Disease could threaten Md. deer

Chronic wasting disease found in slain W.Va. buck, 8 miles from the state line

September 08, 2005|By Candus Thomson | Candus Thomson,SUN STAFF

A fatal disease that attacks deer and elk and has forced wildlife officials to slaughter thousands of the animals across the country has been discovered just eight miles from Western Maryland.

State biologists met yesterday to map their response to reports that chronic wasting disease was found in a 2 1/2 -year-old buck outside Slanesville, W.Va., near Allegany County. It is the first case in the region.

"This is as close to the other side of the creek as you want it to be," said Paul Peditto, director of the Wildlife and Heritage Service of the Maryland Department of Natural Resources.

With the start of deer season less than a week away, wildlife managers are hoping to determine the extent of the problem to avoid scaring off hunters needed to control Maryland's robust deer population of about 260,000. Each year, hunters kill more than 85,000 deer.

Peditto said his biologists are waiting for the outcome of West Virginia's testing to determine whether this is an isolated case or if the disease could threaten Maryland's herd.

West Virginia sharpshooters are killing 100 deer within a five-mile radius of where the infected animal was struck by a vehicle so biologists can sample brain stem tissue for the disease. The samples, which have been given the highest priority, are being sent to a federal laboratory for testing. The first results are expected by the end of the month.

"If they were to get a second positive [case] in the same area, it's likely it would implicate Maryland's deer," Peditto said.

Chronic wasting disease was first identified in Colorado in 1967. It is a neurological infection similar to mad-cow disease in cattle, scrapie in sheep and Creutzfeldt-Jakob disease in humans. Infected animals stagger, slobber and gradually lose the ability to keep themselves alive.

Federal agriculture officials say there is no evidence it can affect humans, but they advise against eating meat from infected animals.

For two decades, the disease was contained in the Rocky Mountain region of the United States and Canada, but in 2002 it jumped the Mississippi River and infected a wild herd in Wisconsin. It has since been detected in Illinois and earlier this year in upstate New York.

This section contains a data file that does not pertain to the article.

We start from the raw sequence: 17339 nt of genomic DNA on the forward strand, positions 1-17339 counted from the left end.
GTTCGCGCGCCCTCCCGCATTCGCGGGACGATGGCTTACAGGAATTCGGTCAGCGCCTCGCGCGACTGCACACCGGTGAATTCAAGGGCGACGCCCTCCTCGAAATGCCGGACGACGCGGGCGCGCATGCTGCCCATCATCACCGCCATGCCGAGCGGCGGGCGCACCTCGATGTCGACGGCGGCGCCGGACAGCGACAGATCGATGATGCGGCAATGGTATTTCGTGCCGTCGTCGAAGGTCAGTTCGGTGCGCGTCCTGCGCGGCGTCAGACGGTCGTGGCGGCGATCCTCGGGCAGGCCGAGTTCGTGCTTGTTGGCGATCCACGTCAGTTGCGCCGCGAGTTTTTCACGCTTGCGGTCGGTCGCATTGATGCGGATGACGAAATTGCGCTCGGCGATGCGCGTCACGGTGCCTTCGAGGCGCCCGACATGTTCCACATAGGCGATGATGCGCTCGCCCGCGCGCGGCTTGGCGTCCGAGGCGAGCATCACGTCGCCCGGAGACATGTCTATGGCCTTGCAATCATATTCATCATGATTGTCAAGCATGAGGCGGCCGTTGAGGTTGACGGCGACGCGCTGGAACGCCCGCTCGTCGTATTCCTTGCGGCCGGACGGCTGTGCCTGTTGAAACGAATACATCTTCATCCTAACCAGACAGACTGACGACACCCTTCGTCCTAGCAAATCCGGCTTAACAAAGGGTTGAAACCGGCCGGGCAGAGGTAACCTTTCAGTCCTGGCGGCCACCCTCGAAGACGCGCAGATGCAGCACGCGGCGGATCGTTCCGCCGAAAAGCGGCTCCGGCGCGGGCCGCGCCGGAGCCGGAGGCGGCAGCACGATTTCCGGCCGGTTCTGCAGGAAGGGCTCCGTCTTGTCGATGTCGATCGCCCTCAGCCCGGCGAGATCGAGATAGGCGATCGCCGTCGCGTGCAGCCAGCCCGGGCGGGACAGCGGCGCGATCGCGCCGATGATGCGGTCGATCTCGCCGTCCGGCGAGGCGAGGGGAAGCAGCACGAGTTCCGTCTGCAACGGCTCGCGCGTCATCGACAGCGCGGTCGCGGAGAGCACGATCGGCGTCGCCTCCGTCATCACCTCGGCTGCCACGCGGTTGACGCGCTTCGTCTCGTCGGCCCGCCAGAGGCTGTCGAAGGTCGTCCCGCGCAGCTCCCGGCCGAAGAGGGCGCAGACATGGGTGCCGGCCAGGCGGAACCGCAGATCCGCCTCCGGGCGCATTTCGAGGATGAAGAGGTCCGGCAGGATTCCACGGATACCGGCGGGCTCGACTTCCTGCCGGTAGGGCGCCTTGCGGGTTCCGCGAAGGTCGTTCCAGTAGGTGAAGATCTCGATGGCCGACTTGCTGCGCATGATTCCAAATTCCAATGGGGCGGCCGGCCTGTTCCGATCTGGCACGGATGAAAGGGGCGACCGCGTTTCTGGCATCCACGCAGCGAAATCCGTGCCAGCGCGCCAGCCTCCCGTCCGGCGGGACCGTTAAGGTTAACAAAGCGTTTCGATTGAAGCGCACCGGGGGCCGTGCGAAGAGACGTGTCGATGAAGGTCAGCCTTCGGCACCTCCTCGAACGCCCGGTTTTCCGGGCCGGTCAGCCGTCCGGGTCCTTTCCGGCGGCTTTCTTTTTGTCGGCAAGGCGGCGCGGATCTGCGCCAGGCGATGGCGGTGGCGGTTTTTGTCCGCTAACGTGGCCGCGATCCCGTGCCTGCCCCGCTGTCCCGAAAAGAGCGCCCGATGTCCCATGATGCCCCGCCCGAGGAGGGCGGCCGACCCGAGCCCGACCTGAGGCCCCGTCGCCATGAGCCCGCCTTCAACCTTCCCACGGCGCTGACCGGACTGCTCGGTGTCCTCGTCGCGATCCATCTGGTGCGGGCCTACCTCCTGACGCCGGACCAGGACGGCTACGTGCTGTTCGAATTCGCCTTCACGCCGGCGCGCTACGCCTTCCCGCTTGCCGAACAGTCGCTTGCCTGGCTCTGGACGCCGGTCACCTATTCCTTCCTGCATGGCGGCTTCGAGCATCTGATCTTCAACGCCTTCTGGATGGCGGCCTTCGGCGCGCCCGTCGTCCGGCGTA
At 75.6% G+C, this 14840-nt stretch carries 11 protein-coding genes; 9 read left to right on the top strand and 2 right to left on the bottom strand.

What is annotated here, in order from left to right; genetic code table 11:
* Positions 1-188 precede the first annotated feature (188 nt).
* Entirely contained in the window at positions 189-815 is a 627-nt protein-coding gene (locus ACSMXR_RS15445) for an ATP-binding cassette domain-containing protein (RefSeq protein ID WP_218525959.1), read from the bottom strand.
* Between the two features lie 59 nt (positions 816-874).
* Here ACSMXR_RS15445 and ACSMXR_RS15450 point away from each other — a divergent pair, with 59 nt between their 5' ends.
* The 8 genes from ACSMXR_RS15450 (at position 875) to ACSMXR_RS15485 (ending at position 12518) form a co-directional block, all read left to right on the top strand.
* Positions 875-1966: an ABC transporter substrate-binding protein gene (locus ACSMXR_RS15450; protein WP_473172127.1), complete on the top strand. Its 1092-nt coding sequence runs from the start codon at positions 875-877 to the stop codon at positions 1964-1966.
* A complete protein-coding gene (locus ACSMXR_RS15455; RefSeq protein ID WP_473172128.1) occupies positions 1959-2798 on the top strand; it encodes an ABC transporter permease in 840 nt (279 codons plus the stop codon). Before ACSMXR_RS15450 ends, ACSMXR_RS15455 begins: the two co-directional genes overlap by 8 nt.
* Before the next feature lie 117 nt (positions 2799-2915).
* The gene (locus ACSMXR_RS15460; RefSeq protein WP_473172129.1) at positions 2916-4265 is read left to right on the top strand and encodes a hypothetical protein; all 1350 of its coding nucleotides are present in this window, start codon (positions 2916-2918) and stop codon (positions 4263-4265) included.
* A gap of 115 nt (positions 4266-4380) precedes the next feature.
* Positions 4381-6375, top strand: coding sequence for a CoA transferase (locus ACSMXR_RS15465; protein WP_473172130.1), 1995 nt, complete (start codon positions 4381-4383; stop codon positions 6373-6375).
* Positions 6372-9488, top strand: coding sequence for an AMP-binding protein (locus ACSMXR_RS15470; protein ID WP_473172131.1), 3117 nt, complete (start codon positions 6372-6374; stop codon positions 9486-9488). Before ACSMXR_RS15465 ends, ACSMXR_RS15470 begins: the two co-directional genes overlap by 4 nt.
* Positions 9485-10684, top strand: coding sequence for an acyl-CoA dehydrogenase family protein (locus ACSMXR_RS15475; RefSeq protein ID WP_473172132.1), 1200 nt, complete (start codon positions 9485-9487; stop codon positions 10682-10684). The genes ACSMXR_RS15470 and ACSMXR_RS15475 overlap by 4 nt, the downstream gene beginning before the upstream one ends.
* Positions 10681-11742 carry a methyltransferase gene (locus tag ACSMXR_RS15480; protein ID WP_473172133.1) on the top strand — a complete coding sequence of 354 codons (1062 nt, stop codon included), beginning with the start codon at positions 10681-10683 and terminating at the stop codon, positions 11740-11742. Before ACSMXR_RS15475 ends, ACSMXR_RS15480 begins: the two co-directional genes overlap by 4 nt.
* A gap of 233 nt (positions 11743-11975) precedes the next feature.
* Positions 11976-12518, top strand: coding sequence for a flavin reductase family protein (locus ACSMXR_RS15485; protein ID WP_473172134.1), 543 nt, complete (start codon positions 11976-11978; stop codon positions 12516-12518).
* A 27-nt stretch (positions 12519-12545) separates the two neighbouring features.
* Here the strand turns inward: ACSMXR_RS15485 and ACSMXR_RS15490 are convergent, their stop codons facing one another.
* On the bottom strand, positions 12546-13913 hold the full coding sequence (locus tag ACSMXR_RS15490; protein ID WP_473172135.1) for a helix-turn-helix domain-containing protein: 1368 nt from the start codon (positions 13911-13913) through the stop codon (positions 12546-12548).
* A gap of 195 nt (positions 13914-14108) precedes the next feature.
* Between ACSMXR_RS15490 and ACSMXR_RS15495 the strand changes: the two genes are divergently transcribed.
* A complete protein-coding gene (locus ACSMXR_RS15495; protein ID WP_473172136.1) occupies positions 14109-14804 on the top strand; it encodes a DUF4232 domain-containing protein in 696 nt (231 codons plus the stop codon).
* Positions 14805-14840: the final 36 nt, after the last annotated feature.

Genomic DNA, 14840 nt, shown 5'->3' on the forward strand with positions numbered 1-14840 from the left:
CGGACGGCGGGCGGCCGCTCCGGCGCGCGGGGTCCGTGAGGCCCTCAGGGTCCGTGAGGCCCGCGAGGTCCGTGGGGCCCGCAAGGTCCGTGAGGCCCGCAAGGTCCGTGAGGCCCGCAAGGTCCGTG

Maryland has been testing deer for the disease since 1999 and intensified efforts in 2002 with the help of hunters who allowed biologists to remove the brain stems of their deer for testing. In the past three years, Maryland has tested 2,200 animals with no positive results.

In Wisconsin, where wildlife officials eradicated 25,000 deer from a 411-square-mile tract, hunters grew fearful of handling infected deer. Hunting license sales fell 10 percent and the number of deer killed dropped by nearly 30,000, despite a $300,000 campaign by a hunting group.

Peditto hopes that doesn't happen here.

"We know a lot more than Wisconsin knew in 2003, and my belief is the hunting public is much better informed," he said. "The worst-case scenario is hunters stay out of the woods so we have a deer population that is no longer under control and a database that goes away. Not hunting is the wrong response to this disease."

Peditto said his staff will test 900 deer this year and concentrate their efforts in Allegany.

One thing in Maryland's favor is that fewer people are keeping pet deer. Scientists believe captive herds are a major factor in spreading the disease.

Maryland stopped issuing deer permits in the mid-1980s and has gradually reduced the number of permits to 18, which represents fewer than 200 captive animals. By comparison, Pennsylvania has more than 800 licensed deer and elk farms that provide animals for hunting preserves and meat for restaurants.

Peditto said Natural Resources Police and his staff are continuing to work with Maryland's deer owners - legal and illegal - to give up their pets.

"While it might look inappropriate for government to be seizing pets, it would be irresponsible for us not to act at this time," he said.

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